Ours go offsite, either with me or the network manager. As long as the tapes are encrypted, we don't see any issues with it.
Last edited by DrCheese; 4th February 2010 at 01:05 PM.
We have been told at our last two audits that backup tapes should not be taken offsite but placed in a fireproof safe onsite.
They did suggest if we really wanted them offsite then maybe partnering up with another local school and swapping tapes with them to be kept in each others fireproof safes.
Last edited by cookie_monster; 4th February 2010 at 01:37 PM.
Pretty much. It's honestly not that big a deal.Anyone whinging about it is more of a mug for making such a big deal about an issue which has been part of an IT managers life for decades.
If you can't encrypt or look after a simple tape, you really shouldn't be in any position of management.
Are there any remote backup solutions? I was planning to buy Sonic Wall when the new budget comes in.
If you are happy with the way you do things then good for you, but don't expect other people to follow your lead.
How about storing them at a local bank in a safe deposit box on the schools dime. Then at the very least you are only responsible for the transport to and from and the bank has probably already made sure that they can survive fire/flood/etc. I suppose this will not work if you are talking more then half a dozen or so Tapes.
I wouldn't even dream of taking ours home even if encrypted, way too much hassle. I won't even go down the road 2 miles to our data centre (other HQ building) and collect them from there and return them to our fireproof safe.
Don't like the idea of transporting the amount of data around we have, rather someone else have that headache.
Ok .. my take on this (and it is a general reply to both sides) is this.
1 - Backups should be encrypted and secure, even if kept on site. You may want to vary this if you do disk to disk to disk with using storage arrays in different buildings but this is because you are off-setting the encryption against the higher physical security (ie you make sure people do not have access to the room the remote storage arrays are in, never mind physically touching the devices themselves).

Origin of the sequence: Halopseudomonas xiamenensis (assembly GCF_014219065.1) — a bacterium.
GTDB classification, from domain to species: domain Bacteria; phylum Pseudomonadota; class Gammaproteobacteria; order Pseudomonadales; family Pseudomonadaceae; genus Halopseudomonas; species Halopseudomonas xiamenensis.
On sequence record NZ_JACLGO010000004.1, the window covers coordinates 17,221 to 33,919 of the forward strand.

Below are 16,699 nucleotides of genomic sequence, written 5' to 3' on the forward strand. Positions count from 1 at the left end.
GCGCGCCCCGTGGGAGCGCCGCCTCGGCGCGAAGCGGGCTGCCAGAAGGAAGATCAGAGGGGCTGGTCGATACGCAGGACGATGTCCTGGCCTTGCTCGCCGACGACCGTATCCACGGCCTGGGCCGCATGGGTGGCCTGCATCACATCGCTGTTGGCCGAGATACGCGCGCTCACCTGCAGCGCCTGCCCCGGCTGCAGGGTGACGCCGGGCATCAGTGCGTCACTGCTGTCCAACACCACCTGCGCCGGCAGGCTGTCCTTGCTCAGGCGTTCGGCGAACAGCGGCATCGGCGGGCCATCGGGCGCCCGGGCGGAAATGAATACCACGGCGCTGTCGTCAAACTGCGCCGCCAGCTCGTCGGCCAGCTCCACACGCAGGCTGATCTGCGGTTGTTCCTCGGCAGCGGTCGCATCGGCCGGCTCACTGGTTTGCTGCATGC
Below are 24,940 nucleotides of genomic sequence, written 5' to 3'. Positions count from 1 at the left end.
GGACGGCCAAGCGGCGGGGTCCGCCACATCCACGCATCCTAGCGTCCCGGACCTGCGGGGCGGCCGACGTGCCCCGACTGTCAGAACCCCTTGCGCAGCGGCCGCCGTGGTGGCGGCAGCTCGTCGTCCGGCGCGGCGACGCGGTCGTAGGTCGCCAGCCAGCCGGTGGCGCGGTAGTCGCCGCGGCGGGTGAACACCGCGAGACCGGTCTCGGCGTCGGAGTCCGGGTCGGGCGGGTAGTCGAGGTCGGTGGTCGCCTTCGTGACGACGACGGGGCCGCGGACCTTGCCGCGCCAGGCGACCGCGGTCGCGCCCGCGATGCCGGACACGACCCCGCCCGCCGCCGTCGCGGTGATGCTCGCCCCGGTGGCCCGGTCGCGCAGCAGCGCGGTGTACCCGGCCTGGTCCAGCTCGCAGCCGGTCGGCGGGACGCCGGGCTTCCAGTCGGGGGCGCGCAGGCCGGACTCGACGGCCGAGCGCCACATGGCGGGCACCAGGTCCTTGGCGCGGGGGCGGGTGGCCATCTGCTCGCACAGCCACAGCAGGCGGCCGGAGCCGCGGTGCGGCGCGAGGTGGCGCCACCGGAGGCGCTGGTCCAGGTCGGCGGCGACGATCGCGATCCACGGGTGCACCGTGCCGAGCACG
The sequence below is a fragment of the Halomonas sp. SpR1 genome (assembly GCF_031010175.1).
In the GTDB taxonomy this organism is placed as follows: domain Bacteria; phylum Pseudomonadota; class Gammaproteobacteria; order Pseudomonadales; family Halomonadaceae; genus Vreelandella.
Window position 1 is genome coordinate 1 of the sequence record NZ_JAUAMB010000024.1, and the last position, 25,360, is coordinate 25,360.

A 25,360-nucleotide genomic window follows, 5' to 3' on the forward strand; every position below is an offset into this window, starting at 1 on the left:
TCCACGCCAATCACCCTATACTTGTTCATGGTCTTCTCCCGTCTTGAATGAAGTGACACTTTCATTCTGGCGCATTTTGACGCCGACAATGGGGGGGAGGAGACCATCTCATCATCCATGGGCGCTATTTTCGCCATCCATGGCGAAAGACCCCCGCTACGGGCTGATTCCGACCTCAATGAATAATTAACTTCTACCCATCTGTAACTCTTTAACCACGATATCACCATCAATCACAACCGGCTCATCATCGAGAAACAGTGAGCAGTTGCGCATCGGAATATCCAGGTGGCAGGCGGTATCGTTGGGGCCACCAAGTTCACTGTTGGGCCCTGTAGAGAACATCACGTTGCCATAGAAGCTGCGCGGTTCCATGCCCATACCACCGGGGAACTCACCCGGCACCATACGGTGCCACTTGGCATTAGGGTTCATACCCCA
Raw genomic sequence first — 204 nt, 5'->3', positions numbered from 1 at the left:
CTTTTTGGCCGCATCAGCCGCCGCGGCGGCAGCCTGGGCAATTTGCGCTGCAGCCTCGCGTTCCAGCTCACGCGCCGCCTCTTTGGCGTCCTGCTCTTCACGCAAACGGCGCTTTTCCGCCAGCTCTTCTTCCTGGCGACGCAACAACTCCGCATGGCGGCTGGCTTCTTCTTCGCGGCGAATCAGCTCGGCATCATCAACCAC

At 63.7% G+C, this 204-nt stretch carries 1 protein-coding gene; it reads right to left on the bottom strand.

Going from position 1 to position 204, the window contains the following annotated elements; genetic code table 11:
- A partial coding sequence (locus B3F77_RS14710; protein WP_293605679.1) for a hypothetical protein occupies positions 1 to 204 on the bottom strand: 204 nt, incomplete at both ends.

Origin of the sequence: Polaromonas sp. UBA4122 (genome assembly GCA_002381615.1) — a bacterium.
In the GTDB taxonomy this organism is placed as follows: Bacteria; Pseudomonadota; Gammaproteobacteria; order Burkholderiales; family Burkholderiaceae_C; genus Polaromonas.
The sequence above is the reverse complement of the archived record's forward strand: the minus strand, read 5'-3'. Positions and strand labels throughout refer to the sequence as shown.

2 - As important as what you do is the policy behind it. You must have one ... it should be part of a disaster recovery plan ... or business continuity plan ... whichever angle your school has taken on it. You can pick up half decent back up strategies from a few places such as TechRepublic, Network Security Journal, BCS and not to mention the various whitepapers that come out from CA and others.
3 - If you are asked to do something reasonable by your employer then you need to have other options to suggest instead. Simply going on about "It's not my job" or "I'm not taking that risk" is pointless. You are in a position of responsibility and get paid for it. That responsibility is not about management, it is about your access and control to information and data. You are a SysAdmin. You have access to all and every piece of data (or sizable chunks) and as such you are a key person in a perfect position to pick up this section of control of data. If you want to do risk management on it then good, but it is risk management ... not buck passing. Deal with it professionally and you get dealt with professionally in return.
I've already asked before whether people would find a general backup strategy a good thing and asked folk to contribute ... and got very little response, but so thankful to those who have shared them so far. It has made me wonder how many people actually do have a backup policy / strategy, whether it is written down anywhere, whether it is signed off be senior managlement, whether it fits in with other strategies and policies in the school and whether it is reflected in the contracts for the IT staff.
Gibbo (8th February 2010)
I would be negligent in my duty if I were to ignore the possible flaws in taking data home without investigating alternative solutions or ensuring that individuals were protected.
The suggestion of working with another school is probably the most sensible one.
All you'd need then is a safe at both schools, encrypted media and you can drop them off once a week.
It isn't rocket science really.
No, it's not rocket science & yes NMs and techs should take some responsibility but, a limit has to be drawn on ACCOUNTABILITY
I do it and I'm not particularly happy doing it as I don't have the adequate storage for the policy drawn out. If one day some crackhead decides to steal the pretty yellow cartridge from my flat after sifting through my drawers and thinking because it's hidden it must be important... I want to know that I'm not going to get a savaging for it.
Some RBC's/LEA's offer remote backup solutions that can help cover many of the issues raised in this thread. Here is the solution offered here in Birmingham http://www.services.bgfl.org/myporta...eBackupNew.pdf
Last edited by eduabncs; 8th February 2010 at 01:05 PM.
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